Question: Where does DART align on the organizational chart?
When considering role assignments, remember that DART is designed to support government tax audits. Accountability through people, process, and procedure is one box you want checked in an audit request. Customizable “off-the-shelf” DART authorization templates create segregation of duties between roles and promotes company code-specific visibility. This is a key factor with mitigating risk and fostering process control and consistency. These are the key roles and associated responsibilities we recommend as a starting point:
This role is for an exclusive and small group in order to minimize security concerns and ensure consistency in the DART model. Administrators have deep knowledge and actual experience across functional and technical areas, and, ideally, have received focused DART training. Admins are responsible for the overall processing and quality control of DART extracts, file management, and customizations.
DART Functional Support
We have seen more often than not that our customers align this support with the “FI/Tax” team and/or the business analyst talent pool. DART Functional Support team members are empowered to read and perform validity checks on pre-existing extract files to support audit information requests. People in this role can also create DART “Views,” such as reports to support audits.
DART View User, Including FI/CO and Tax Business Users
We see this role assigned the least; however, it often serves a valuable purpose within organizations. Specifically, it enables self-service when restrictions for company code data access is important at the local level and when end users are on the front lines of receiving the initial audit information request.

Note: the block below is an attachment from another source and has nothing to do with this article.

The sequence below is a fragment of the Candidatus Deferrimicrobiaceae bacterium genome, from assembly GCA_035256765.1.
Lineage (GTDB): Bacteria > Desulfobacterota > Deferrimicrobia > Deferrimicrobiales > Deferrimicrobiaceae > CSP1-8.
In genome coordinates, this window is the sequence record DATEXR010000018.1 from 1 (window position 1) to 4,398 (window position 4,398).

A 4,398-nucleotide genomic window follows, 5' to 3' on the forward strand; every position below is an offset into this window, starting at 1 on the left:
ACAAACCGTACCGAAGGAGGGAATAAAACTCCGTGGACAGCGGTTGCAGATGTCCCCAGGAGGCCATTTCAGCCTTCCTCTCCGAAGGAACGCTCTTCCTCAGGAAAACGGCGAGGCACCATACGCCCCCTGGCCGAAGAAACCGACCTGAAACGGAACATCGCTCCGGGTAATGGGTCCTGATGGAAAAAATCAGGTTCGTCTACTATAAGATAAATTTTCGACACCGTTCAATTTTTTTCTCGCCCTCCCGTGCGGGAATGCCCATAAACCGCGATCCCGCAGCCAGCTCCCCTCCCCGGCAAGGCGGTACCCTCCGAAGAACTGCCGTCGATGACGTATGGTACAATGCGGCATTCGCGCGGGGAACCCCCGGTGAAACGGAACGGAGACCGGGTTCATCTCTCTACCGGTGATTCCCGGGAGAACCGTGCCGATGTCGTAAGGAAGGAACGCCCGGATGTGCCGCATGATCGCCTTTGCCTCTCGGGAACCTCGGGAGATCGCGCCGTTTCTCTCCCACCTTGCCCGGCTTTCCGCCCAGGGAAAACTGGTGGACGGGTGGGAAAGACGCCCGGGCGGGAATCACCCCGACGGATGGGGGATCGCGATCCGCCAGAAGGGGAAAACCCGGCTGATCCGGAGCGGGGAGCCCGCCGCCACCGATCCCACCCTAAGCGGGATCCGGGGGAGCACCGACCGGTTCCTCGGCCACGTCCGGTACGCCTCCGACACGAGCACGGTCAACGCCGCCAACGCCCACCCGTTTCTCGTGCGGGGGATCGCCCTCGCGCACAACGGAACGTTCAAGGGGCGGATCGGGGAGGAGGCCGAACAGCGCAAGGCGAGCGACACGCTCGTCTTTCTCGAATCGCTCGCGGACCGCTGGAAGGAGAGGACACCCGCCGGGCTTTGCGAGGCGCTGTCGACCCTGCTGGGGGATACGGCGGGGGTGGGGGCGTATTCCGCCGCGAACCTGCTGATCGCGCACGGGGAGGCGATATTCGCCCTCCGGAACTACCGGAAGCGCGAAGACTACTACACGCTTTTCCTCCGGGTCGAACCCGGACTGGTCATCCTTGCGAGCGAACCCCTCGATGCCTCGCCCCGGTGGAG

This title applies to external and internal auditors who log on and perform data inquiries in your SAP system. (Look for details on this role in our next blog post.)
Key Considerations: Sustainable practices are built on a consistent knowledge base and defined roles and responsibilities for stewardship and future maintenance. Changes in organizational and support models can leave DART floating in the “wild space” of support, and, therefore, puts DART at risk of not being maintained as current and compliant. If DART has fallen into this state, and you’re not sure where to start, do two things first: 1) Identify where the roles currently exist in the support model; and, 2) Check the current version of DART.
In conclusion–for now–here’s an important consideration every business should keep in mind: Getting ahead of your next audit cycle will save your company from the “dark side” of scrambling to pull data for audit deadlines. We hope you’ve found this blog post helpful and invite you to come back to read our follow-up post on the topic in a few weeks. And if you’re looking for DART support, know that Simply ILM has extensive experience in delivering DART training, administration and user manual development, and otherwise navigating the complexities of support for the system and its note-based upgrades. Be sure to contact us with inquiries or to learn more about how we can help your organization in 2016 and beyond.